Japanese sports brand ASICS has agreed to pay compensation to the families of victims who died in a factory collapse in May, a brand representative said.
ASICS Corporation managing executive officer Ron Pietersen, who arrived in Phnom Penh on Friday, said the company profoundly regretted the deaths.
“It’s money, it will never replace what people lost, but we think the amount is fair, reasonable and it should help them to make a next step,” Mr. Pietersen said.
He said the money would be paid in a lump sum but would not reveal the amount “to protect the families.”
Sim Srey Touch and Rim Saroeun, 22, were killed on May 16 when the mezzanine level of the Taiwanese-owned Wing Star Shoes Co. Ltd. in Kompong Speu province collapsed, crushing workers who were arriving at work in the morning.
According to the authorities, steel beams holding up the concrete flooring buckled under the weight of boxes of shoes due to shoddy construction done without a permit.
While authorities immediately promised prosecution for those responsible, no action has yet been taken against factory officials or the construction company.
While ASICS has asked nine of its supplier factories in Cambodia to have building inspections done by a third party, Mr. Pietersen said the government should also make sure there is compliance in the construction sector and that the National Social Security Fund (NSSF)—which provides a safety net to workers injured or killed on the job—properly assists grieving families.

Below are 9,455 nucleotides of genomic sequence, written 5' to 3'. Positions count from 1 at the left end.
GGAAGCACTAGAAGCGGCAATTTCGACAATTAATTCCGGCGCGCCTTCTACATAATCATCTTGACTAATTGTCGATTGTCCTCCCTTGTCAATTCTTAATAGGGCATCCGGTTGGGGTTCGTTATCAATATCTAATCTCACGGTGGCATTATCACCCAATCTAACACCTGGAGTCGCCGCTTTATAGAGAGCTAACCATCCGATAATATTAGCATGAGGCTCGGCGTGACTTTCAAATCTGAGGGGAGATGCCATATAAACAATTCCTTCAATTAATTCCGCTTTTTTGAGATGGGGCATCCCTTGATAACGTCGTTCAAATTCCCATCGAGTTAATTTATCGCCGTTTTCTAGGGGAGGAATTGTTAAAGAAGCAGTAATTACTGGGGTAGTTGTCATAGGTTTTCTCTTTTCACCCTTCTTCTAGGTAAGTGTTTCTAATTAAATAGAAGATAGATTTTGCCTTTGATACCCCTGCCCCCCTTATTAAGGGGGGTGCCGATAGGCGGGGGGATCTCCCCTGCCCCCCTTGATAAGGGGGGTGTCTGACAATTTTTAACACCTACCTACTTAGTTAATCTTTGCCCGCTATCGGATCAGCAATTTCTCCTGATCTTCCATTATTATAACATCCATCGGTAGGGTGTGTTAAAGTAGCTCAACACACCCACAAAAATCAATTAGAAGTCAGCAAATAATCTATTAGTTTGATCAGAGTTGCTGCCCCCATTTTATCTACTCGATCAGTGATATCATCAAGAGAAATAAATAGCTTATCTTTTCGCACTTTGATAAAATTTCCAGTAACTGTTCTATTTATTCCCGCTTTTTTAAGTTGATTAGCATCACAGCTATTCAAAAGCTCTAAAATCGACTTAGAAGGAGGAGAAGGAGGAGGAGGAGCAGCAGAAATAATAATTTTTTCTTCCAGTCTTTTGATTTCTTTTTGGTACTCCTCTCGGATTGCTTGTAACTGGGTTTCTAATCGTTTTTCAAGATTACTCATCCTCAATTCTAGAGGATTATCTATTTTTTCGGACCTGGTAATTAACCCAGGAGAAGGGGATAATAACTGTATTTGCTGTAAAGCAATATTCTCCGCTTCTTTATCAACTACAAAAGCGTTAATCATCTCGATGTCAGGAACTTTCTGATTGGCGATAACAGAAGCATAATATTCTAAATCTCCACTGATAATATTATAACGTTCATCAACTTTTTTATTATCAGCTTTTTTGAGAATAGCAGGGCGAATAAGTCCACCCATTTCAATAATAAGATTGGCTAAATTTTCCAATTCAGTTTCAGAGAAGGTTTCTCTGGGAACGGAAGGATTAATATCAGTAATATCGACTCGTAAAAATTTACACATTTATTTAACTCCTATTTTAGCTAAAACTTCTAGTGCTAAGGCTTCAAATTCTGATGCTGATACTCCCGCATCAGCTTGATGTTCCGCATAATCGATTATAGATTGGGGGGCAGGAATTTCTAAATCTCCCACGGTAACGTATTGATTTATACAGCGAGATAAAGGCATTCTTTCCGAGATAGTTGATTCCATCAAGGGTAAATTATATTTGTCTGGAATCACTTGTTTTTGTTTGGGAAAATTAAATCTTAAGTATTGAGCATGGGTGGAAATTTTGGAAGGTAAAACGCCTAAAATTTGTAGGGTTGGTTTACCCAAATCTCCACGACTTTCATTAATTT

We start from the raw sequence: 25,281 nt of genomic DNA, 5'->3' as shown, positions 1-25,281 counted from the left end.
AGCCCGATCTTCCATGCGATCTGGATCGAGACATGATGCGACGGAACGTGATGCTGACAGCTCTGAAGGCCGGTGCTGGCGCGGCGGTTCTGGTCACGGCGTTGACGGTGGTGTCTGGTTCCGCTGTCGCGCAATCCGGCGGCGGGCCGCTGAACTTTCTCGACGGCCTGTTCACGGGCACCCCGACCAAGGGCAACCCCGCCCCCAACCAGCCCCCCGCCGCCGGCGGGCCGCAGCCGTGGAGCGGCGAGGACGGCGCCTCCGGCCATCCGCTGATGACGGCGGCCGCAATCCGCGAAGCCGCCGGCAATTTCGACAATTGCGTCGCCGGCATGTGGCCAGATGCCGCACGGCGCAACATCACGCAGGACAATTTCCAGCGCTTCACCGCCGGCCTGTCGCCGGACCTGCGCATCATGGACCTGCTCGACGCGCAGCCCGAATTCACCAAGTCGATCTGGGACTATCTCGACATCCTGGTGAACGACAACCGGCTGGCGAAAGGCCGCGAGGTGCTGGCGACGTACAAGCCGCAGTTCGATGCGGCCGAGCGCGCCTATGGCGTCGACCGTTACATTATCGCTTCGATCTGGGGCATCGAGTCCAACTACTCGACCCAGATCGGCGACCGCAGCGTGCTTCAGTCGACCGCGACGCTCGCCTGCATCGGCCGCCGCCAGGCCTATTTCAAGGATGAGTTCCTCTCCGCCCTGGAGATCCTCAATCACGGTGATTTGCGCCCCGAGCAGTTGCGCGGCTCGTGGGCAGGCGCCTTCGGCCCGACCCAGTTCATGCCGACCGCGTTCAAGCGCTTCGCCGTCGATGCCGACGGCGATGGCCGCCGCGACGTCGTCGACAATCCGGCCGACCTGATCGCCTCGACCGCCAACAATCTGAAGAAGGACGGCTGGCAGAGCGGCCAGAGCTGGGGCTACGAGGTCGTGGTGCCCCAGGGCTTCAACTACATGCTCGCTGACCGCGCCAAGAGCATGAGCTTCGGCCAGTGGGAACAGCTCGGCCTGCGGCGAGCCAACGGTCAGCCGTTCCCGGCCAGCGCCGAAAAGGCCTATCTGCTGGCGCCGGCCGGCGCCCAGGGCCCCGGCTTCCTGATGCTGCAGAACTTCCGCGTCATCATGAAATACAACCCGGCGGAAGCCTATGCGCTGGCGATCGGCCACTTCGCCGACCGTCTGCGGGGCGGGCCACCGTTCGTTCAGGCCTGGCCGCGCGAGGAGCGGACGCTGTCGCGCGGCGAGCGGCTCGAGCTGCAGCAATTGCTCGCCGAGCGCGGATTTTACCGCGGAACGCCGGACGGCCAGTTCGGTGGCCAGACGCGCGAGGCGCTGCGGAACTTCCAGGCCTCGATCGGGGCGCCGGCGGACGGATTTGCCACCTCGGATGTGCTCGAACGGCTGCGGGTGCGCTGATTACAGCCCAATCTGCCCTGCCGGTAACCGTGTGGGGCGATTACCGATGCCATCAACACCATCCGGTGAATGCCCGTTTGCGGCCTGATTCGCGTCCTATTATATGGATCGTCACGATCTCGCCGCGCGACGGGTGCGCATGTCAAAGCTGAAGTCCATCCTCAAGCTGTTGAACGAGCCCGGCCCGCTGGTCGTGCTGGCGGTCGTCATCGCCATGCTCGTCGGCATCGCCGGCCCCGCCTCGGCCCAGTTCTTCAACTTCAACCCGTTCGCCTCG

“There cannot be any reason for the authorities to leave it all up to us, especially when it comes to construction. And also when it comes to taking care of the families, there is a role [for government to take],” he said. “[The NSSF] should take the responsibility and if they have an obligation toward the families, they should meet that obligation.”
Mr. Pietersen declined to reveal the construction company involved, saying that was also a matter for the government.
“If there is a construction company who is not acting according to normal circumstances and conditions, then I expect the authorities to take care of that,” he said.
Sim Srey Touch’s father, Korn Vet, confirmed the settlement with ASICS but declined to reveal the amount. “I still miss my daughter and I am very sad about her death,” he said. “This compensation [from ASICS] is reasonable but it could not compare to my daughter’s life.”
Rim Saroeun’s wife, Nuon Chorvy, the mother of a 2-month-old baby, said on top of the compensation offered by ASICS, the NSSF had promised to provide 70 percent of her late husband’s roughly $140 monthly salary every three months.
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